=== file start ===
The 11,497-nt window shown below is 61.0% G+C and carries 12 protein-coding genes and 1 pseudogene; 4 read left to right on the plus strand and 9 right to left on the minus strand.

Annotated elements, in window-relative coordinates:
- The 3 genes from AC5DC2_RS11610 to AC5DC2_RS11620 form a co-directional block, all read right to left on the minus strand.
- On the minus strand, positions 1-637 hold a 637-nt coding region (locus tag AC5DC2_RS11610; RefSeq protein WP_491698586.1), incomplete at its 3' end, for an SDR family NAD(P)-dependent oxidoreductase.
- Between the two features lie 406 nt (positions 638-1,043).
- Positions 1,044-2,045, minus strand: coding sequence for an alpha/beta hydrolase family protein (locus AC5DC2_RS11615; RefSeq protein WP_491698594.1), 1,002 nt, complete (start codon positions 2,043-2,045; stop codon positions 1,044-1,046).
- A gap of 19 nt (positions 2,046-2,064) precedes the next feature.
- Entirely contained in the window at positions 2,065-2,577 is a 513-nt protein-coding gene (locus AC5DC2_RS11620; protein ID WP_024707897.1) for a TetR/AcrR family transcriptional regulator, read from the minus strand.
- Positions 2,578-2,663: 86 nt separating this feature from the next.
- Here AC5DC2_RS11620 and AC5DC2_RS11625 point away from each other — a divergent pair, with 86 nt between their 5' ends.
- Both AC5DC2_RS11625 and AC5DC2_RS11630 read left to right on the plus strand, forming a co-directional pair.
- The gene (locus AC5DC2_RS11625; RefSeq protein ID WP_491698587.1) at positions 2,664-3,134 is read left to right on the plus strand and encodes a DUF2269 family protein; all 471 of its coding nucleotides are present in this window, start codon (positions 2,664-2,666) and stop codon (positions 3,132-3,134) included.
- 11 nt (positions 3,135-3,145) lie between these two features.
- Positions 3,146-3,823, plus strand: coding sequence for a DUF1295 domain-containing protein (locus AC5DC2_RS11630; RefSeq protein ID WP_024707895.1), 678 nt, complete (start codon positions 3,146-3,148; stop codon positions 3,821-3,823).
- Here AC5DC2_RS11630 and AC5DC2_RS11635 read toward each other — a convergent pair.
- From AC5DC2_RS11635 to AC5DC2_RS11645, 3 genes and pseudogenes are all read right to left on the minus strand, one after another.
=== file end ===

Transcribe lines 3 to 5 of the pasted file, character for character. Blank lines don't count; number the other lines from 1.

- The 3 genes from AC5DC2_RS11610 to AC5DC2_RS11620 form a co-directional block, all read right to left on the minus strand.
- On the minus strand, positions 1-637 hold a 637-nt coding region (locus tag AC5DC2_RS11610; RefSeq protein WP_491698586.1), incomplete at its 3' end, for an SDR family NAD(P)-dependent oxidoreductase.
- Between the two features lie 406 nt (positions 638-1,043).